SACRAMENTO -- A 6.4 magnitude earthquake left destruction in parts of Southern California exactly one week ago. The following day, it was followed by a 7.1 magnitude quake, the largest seen in Southern California in at least 20 years.
“What’s surprising is that we were quiet for so long,” said Dr. Lucy Jones in a video call with FOX40.
Dr. Jones is a well-known seismologist and author who has studied earthquakes for decades.
She said the latest earthquakes began with a foreshock followed by a mainshock, which she said is true for about half of the big quakes seen in California and Nevada.
“Of course, some of our famous ones, like Northridge, had no foreshocks,” Jones told FOX40. “But we’ve had magnitude 6 foreshocks before. In 1987, there was a 6.2 followed by a 6.6.”
Last week’s earthquakes were reportedly felt from as far south as Mexico to parts of Northern California.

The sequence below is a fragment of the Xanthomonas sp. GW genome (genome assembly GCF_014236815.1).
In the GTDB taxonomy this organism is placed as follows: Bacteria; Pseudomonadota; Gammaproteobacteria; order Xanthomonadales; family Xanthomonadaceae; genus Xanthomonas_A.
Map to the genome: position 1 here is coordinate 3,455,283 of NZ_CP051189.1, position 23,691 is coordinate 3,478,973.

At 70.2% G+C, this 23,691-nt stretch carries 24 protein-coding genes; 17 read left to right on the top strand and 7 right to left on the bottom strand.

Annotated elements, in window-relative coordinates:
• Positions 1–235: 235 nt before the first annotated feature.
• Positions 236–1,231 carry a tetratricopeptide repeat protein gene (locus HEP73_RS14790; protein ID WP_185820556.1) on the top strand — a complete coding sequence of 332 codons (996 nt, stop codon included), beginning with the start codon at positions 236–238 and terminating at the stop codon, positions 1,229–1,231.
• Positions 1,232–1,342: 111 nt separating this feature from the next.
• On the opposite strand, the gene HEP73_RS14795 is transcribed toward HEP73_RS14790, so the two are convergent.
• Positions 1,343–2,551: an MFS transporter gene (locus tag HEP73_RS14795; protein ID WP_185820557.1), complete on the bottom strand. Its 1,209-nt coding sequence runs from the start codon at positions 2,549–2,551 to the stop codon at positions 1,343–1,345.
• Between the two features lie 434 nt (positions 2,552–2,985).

Many people across the state are now wondering when the “Big One” will strike.
“I am certain that the chance of a very big earthquake on the San Andreas Fault is 100%,” Jones said.
Dr. Jones said it may be hard to predict the exact location where an earthquake will hit.
“What we can predict is the rate," Jones said. "So, we can say on average Southern California has an earthquake above magnitude 6 once every three to five years.”
However, she said people living in areas near fault lines should take the necessary precautions to stay safe.
“I'd say store more water than you already have because lack of water is going to be a very huge problem," Dr. Jones said.
Dr. Jones said people living near the latest earthquake can expect to feel aftershocks for a very long time.
“In the last week, we’ve recorded about 10,000 earthquakes,” Dr. Jones said.